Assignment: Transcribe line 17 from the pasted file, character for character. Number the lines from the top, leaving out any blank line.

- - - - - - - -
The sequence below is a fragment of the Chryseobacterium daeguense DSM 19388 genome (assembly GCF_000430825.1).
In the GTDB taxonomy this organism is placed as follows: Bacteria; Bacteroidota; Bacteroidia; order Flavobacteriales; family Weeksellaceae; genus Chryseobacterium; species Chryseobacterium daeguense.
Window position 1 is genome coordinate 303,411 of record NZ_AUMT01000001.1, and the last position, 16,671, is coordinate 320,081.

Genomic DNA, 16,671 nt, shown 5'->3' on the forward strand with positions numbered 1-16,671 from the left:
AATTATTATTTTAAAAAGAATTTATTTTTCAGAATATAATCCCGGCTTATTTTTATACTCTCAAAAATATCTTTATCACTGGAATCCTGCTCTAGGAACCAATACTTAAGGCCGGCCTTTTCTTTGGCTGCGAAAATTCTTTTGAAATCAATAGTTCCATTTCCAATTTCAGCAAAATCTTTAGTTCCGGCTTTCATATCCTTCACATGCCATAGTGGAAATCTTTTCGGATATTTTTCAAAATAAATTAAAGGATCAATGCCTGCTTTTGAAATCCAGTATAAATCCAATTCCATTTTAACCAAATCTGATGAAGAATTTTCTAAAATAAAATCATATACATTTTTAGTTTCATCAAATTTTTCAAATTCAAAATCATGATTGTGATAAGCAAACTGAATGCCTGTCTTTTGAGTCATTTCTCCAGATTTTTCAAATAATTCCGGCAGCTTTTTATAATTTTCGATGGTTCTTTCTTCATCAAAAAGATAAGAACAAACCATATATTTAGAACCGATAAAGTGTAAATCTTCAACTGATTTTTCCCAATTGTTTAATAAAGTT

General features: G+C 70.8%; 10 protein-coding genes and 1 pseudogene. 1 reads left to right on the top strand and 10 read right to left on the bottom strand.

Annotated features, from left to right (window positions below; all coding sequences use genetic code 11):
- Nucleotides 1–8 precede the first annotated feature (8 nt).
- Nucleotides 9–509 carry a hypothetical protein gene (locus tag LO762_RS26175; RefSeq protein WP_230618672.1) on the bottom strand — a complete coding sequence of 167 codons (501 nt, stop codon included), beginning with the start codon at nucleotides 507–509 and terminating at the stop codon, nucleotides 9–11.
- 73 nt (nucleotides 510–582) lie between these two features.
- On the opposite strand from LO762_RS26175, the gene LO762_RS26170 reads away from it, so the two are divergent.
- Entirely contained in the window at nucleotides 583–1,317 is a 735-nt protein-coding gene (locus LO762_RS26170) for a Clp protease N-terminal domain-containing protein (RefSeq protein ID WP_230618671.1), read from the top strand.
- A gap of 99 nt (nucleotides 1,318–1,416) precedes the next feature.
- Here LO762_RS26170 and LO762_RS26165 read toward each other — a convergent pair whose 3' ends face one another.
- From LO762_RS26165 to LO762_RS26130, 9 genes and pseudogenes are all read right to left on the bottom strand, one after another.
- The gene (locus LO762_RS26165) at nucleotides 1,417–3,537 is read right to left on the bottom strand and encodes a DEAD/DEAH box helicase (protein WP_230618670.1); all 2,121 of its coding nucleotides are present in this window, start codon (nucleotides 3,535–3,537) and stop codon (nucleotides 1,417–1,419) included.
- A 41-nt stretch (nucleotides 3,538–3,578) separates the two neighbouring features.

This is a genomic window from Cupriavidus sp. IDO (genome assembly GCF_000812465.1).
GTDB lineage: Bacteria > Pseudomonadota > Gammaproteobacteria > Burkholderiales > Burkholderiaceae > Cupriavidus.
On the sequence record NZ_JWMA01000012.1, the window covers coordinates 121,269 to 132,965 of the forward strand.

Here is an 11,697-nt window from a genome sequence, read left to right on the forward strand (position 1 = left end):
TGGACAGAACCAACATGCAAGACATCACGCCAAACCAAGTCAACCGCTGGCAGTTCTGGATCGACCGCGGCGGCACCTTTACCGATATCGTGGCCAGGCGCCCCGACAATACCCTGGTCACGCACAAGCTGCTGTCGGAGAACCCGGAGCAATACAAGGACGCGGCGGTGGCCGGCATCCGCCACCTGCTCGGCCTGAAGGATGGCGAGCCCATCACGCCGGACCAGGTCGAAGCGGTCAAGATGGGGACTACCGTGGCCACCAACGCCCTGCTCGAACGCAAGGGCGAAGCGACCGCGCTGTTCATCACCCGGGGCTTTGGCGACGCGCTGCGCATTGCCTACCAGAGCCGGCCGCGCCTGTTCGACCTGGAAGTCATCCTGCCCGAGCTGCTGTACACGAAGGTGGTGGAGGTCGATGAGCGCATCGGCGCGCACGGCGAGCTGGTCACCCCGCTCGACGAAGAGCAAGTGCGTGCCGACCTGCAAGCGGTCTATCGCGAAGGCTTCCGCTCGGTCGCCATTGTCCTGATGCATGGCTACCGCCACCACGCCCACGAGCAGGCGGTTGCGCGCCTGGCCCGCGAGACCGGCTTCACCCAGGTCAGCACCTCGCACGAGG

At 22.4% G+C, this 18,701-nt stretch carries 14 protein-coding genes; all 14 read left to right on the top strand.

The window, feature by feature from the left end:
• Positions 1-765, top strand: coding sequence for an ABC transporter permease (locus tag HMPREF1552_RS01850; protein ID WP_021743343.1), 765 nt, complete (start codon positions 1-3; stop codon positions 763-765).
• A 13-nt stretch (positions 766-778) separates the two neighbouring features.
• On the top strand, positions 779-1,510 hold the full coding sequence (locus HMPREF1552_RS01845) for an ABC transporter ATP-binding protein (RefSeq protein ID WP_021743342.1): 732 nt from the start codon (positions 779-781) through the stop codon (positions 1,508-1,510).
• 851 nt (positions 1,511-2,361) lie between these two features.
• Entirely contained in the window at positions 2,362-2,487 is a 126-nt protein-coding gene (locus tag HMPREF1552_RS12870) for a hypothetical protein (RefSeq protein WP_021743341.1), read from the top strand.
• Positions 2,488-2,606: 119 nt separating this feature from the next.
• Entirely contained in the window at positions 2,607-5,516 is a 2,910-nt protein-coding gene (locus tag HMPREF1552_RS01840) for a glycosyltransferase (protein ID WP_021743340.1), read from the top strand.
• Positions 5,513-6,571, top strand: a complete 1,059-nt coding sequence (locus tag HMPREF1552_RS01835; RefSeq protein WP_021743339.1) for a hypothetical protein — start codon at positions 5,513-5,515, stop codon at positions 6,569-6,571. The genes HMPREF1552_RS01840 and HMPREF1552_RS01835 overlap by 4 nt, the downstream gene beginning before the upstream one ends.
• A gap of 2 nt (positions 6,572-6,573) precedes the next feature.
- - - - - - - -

- A 41-nt stretch (nucleotides 3,538–3,578) separates the two neighbouring features.